We have all heard of the stone age and the bronze age, but such a thing as the “porcelain age” is something that is not always recognized. It is much more recent to the Western world than would be suspected. Porcelain: your grandma’s figurines, dolls, mugs, dishes, jewelry, tiles, and yes, toilets. The Western world cannot imagine life without porcelain, and the history behind its formula is one for the books. As with many things, the drive to create porcelain came out of an anger, a frustration, and a need to save money.
Necessity is the mother of invention, or, rather, in porcelain’s case, “Class is the mother of invention.” Since the 1200s, Europeans of great wealth and position were the only ones who owned porcelain. This was because Europe had no idea how porcelain was made, but China did – China knew exactly how to make the precious material, and used this knowledge and skillset as an opportunity to generate wealth. Thus, the expense to import porcelain from China was great. High class Europeans found themselves able to put up with this great cost for an overwhelming 500 years before they decided to try their hand at cracking the porcelain code for themselves.
Augustus “The Strong,” the King of Poland in the early 1700s, was the man who decided to put an end to the skyrocketing porcelain prices. He gathered together a group of men skilled in smelting (separating a metal from ore) and mining. These men were led by the famed Johann Friedrich Böttger, who, in 1708, would put Meissen, Germany on the map as the birthplace of Europe’s initial white porcelain. A mere two years later, one of the Western world’s most famed porcelain companies was open for business – the Meissen Porcelain Manufactory.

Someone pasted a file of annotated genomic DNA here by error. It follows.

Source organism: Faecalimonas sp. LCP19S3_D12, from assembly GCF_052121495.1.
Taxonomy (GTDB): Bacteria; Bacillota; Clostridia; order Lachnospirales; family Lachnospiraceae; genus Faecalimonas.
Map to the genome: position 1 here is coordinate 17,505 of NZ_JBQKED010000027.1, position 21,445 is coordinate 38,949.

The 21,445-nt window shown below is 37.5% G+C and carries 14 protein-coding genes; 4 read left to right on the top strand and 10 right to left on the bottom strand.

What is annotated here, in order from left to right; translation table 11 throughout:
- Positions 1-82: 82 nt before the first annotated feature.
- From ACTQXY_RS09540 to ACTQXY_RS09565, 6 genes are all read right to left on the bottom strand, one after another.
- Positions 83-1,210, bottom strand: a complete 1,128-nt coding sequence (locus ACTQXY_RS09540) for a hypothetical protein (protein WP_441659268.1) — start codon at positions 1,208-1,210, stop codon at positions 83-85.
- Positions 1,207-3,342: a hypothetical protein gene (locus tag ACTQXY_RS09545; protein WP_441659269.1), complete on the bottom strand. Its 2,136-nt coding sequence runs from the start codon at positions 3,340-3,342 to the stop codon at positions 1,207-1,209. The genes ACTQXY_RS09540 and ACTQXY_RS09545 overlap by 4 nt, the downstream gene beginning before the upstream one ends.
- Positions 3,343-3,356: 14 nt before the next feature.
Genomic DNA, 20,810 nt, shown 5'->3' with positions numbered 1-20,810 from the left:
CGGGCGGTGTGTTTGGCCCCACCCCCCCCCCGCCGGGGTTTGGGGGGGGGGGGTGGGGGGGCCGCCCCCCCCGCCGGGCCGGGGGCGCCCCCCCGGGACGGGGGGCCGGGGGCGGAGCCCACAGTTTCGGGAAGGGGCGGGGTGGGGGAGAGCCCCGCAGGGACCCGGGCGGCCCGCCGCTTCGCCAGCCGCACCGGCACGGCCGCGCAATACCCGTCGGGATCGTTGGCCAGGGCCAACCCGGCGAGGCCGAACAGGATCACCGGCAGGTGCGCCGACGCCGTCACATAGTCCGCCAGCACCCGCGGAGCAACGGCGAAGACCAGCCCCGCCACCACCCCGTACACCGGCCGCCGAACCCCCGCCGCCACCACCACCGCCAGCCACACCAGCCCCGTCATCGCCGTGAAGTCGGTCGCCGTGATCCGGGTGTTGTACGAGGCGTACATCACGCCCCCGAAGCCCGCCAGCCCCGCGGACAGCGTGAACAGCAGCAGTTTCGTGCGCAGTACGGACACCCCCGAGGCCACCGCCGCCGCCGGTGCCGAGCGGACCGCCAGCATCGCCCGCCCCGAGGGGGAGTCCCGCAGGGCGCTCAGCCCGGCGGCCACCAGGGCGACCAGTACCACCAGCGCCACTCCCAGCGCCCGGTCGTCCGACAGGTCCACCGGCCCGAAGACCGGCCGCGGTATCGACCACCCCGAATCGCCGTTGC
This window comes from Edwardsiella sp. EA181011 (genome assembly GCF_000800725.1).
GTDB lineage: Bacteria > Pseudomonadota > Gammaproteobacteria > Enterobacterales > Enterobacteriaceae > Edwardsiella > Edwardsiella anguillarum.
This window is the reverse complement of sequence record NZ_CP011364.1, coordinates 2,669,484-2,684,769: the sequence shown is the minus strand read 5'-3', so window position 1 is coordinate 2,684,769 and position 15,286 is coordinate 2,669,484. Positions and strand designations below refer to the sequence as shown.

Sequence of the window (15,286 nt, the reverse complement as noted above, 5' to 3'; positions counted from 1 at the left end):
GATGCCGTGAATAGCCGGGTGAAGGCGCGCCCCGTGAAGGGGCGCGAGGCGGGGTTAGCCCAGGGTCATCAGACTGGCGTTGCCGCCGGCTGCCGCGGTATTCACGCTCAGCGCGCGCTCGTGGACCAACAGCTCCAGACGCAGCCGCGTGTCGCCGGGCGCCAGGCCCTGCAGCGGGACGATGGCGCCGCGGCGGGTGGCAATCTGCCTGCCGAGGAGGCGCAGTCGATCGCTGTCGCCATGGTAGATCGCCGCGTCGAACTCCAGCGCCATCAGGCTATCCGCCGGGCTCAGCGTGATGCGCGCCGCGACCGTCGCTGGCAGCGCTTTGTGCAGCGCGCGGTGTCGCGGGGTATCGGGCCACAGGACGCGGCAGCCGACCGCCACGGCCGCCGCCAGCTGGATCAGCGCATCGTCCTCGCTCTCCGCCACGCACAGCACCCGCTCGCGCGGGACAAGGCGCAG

At MIR Appraisal Services, it is our keen interest to understand porcelain, as we have many Meissen pieces to study. So what exactly did Böttger discover? What was the “recipe” for this much-desired product? It turns out, porcelain has three main components: flint (or feldspar), clay, and silica. Porcelain revolutionized Europe, and eventually America, and is commonly used to this day, and it is certainly not disappearing in the near future. Why? Porcelain is more durable than pottery, is able to have a smooth texture with color added to it, and can easily be scrubbed clean. Porcelain is used for essentials, such as toilets and sinks. If we need a crown or cap at the dentist, porcelain is to thank for our treatment. As for our beloved mobile devices, porcelain resists conductivity, and as a result, is a great insulation material for electronics. Porcelain is even residing in the vary places we live – roof, kitchen, and floor tiles, and surfaces such as shelving units.
Famously known for their porcelain figurines, the original Meissen Porcelain Manufactory is still in business today, making detailed and delicate pieces of all shapes and sizes. The same convenience and easier lifestyle porcelain brought to 18th century Europe brings the same aesthetic pleasure to 21st century America.
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